Six more ambulance strike dates being considered after failed talks with Barclay

  • london
  • January 12, 2023
  • Comments Off on Six more ambulance strike dates being considered after failed talks with Barclay
Six more ambulance strike dates being considered after failed talks with Barclay thumbnail

The GMB union will meet ambulance representatives on Monday to discuss up to six more strike dates, Sky News understands.

It comes after talks with Health Secretary Stephen Barclay failed to reach an agreement earlier this week.

On Wednesday, about 25,000 ambulance workers across England and Wales went on strike in a dispute with the government over pay.

Staggered walkouts by paramedics, call handlers, drivers and technicians from the Unison and GMB unions took place over a 24-hour period.

Union leader brands talks with minister a ‘complete farce’ – politics latest

NHS England warned some people would have to make their own way to hospital, while members of the armed forces and private providers were once again drafted in to help cover services – as was the case during the first strike in December.

Dr Adrian Boyle, president of the Royal College of Emergency Medicine, warned walkouts can lead to “pent-up demand” in the days afterwards.

If you are an NHS worker and would like to share your experiences with us anonymously, please email [email protected]

More strikes are scheduled, with nurses due to walk out next Wednesday and Thursday, and another ambulance strike the week after, on 23 January.

Despite no deal being reached following the talks with Mr Barclay on Monday, the health secretary did agree to look into a suggestion to backdate next year’s NHS pay deal to this January.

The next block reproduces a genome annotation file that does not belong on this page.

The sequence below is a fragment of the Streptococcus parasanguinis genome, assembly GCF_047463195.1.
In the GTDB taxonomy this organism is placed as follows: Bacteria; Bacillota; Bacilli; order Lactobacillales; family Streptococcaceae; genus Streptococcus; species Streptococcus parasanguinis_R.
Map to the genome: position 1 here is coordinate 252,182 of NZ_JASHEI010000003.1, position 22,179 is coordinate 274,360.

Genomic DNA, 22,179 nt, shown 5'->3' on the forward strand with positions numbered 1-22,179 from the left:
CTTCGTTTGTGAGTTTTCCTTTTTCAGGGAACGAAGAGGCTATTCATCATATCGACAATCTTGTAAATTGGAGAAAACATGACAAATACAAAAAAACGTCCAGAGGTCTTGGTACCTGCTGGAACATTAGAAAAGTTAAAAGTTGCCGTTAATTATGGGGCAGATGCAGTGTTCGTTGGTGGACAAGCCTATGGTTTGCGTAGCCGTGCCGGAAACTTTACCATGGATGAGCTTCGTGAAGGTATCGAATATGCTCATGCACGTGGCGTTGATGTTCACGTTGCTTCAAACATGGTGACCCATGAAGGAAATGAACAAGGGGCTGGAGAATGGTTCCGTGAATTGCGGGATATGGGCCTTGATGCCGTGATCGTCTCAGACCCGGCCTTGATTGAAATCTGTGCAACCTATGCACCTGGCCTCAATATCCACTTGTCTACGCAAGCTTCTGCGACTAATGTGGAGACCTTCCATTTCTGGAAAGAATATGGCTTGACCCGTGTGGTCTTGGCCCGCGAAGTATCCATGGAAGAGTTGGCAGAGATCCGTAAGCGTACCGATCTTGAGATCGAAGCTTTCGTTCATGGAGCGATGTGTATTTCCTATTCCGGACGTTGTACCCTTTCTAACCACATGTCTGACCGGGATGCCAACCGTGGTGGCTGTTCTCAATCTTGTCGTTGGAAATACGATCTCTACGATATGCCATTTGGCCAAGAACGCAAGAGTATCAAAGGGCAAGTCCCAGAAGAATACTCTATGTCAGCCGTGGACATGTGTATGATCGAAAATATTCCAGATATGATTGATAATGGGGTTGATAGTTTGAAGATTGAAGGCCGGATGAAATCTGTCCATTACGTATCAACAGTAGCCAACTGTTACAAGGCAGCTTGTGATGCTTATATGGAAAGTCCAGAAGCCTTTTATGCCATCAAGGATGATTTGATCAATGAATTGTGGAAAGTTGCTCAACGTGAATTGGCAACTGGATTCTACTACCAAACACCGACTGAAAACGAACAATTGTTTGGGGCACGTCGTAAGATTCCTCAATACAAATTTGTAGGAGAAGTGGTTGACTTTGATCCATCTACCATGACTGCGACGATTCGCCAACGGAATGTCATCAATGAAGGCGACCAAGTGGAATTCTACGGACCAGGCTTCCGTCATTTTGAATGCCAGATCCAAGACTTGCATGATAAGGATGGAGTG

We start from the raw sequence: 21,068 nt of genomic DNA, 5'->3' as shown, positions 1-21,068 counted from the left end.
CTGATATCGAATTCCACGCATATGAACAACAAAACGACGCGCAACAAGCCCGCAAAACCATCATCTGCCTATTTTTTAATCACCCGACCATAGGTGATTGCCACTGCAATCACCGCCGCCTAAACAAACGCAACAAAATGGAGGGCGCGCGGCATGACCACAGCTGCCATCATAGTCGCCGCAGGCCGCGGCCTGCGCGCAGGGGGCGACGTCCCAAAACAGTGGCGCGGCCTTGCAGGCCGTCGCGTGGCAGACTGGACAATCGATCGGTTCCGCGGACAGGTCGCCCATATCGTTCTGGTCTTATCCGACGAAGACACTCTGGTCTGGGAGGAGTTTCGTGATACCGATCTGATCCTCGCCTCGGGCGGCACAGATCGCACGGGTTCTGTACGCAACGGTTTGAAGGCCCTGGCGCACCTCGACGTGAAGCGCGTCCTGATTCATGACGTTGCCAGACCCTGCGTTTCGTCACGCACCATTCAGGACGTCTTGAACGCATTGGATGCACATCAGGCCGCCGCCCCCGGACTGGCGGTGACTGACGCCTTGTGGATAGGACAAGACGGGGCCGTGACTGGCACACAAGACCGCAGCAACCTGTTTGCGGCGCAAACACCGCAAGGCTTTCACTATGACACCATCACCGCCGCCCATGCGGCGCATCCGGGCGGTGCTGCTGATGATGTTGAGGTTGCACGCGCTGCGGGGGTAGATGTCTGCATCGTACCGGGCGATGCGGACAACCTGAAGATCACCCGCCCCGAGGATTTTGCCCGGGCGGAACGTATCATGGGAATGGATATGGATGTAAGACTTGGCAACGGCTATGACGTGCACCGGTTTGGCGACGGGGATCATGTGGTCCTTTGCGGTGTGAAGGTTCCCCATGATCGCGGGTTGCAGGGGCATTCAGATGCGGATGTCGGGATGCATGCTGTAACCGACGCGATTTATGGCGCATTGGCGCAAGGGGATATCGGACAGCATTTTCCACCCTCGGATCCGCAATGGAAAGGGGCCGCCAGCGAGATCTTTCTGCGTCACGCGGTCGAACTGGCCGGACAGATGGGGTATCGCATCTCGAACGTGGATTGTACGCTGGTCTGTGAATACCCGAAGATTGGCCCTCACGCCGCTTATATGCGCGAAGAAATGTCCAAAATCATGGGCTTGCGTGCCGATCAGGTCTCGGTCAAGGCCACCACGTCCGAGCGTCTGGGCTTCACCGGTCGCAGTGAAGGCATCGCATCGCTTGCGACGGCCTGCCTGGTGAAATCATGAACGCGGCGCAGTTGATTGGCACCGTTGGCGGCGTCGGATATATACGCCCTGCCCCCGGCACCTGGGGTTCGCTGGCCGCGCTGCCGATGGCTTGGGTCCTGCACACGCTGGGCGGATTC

However, it is understood representatives of the GMB union are set to meet again next week to discuss whether strike action by ambulance workers should escalate.

It comes as new NHS England figures show average ambulance response times in England last month were the longest on record.

In December, the average response time for ambulances dealing with the most urgent incidents – defined as calls from people with life-threatening illnesses or injuries – was 10 minutes and 57 seconds. The target is is seven minutes.

Read more

Ambulance unions ‘put people’s lives at risk’ – Shapps

NHS strikes to go ahead after talks break down

Who is striking and when?

Please use Chrome browser for a more accessible video player

Why is the NHS struggling so much?

Strikes ‘in protest at unsafe care’

The figures also showed a record 54,532 people waited more than 12 hours in A&E departments last month from a decision to admit to actually being admitted.

And the proportion of patients seen within four hours in England’s A&Es fell to a record low of 65% in December.

Downing Street said the worst ambulance response times on record are “obviously unacceptable”, but called on all unions to “step back from strike actions and continue discussions – which have in recent days been constructive”.

Responding to the latest NHS England performance data, RCN Director for England, Patricia Marquis, said: “The government has had months and months to address this but has not acted. They must row back on years of underinvestment in nursing, starting with an immediate pay rise.

“Nursing is saying enough is enough and standing up for their patients. Next week’s strikes are in protest at unsafe care.”

Please use Chrome browser for a more accessible video player

Health secretary Steve Barclay: ‘We’re engaging’

Talks ‘collaborative’, not ‘confrontational’

Mr Barclay held further talks this morning with medical unions which were described as “constructive” by Professor Philip Banfield, chair of council at the British Medical Association (BMA).

Speaking after the meeting, Professor Banfield told reporters the tone of the meeting with Mr Barclay was “not confrontational” but “collaborative”.

He said doctors feel they have been “driven” to the point of considering strike action because “no one is listening to us”.

“We’ve got about six weeks, haven’t we, to sit down and try and resolve the situation. None of our doctors want to strike, they would prefer that this was resolved before we got into that situation,” he said.

Others present at the talks were representatives of the hospital doctors’ union HCSA and the British Dental Association.

Click to subscribe to the Sky News Daily wherever you get your podcasts

The meetings came after 14 health unions announced that they will not be submitting evidence to the NHS pay review body for the next wage round while the current industrial disputes remain unresolved.

They have called for direct pay talks with ministers.

The government says most ambulance staff have received a pay rise of at least 4%.